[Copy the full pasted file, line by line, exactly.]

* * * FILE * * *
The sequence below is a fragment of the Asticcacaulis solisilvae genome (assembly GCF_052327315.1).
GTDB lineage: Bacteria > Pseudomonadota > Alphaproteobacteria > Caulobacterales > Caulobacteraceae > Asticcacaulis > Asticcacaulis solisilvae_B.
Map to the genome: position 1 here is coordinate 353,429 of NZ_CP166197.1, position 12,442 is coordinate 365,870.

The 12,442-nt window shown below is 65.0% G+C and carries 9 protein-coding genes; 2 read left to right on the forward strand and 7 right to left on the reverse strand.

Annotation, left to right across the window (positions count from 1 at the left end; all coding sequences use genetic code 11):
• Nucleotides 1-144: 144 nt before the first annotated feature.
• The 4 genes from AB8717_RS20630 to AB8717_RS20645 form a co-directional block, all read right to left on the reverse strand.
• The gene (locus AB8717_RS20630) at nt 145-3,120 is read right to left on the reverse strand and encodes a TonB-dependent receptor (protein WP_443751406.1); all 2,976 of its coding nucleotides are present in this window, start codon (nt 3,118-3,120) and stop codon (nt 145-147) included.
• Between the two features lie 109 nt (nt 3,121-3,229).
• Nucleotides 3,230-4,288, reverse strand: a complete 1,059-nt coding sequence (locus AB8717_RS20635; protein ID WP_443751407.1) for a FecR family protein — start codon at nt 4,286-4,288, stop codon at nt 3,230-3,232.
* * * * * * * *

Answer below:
The sequence below is a fragment of the Asticcacaulis solisilvae genome (assembly GCF_052327315.1).
GTDB lineage: Bacteria > Pseudomonadota > Alphaproteobacteria > Caulobacterales > Caulobacteraceae > Asticcacaulis > Asticcacaulis solisilvae_B.
Map to the genome: position 1 here is coordinate 353,429 of NZ_CP166197.1, position 12,442 is coordinate 365,870.

The 12,442-nt window shown below is 65.0% G+C and carries 9 protein-coding genes; 2 read left to right on the forward strand and 7 right to left on the reverse strand.

Annotation, left to right across the window (positions count from 1 at the left end; all coding sequences use genetic code 11):
• Nucleotides 1-144: 144 nt before the first annotated feature.
• The 4 genes from AB8717_RS20630 to AB8717_RS20645 form a co-directional block, all read right to left on the reverse strand.
• The gene (locus AB8717_RS20630) at nt 145-3,120 is read right to left on the reverse strand and encodes a TonB-dependent receptor (protein WP_443751406.1); all 2,976 of its coding nucleotides are present in this window, start codon (nt 3,118-3,120) and stop codon (nt 145-147) included.
• Between the two features lie 109 nt (nt 3,121-3,229).
• Nucleotides 3,230-4,288, reverse strand: a complete 1,059-nt coding sequence (locus AB8717_RS20635; protein ID WP_443751407.1) for a FecR family protein — start codon at nt 4,286-4,288, stop codon at nt 3,230-3,232.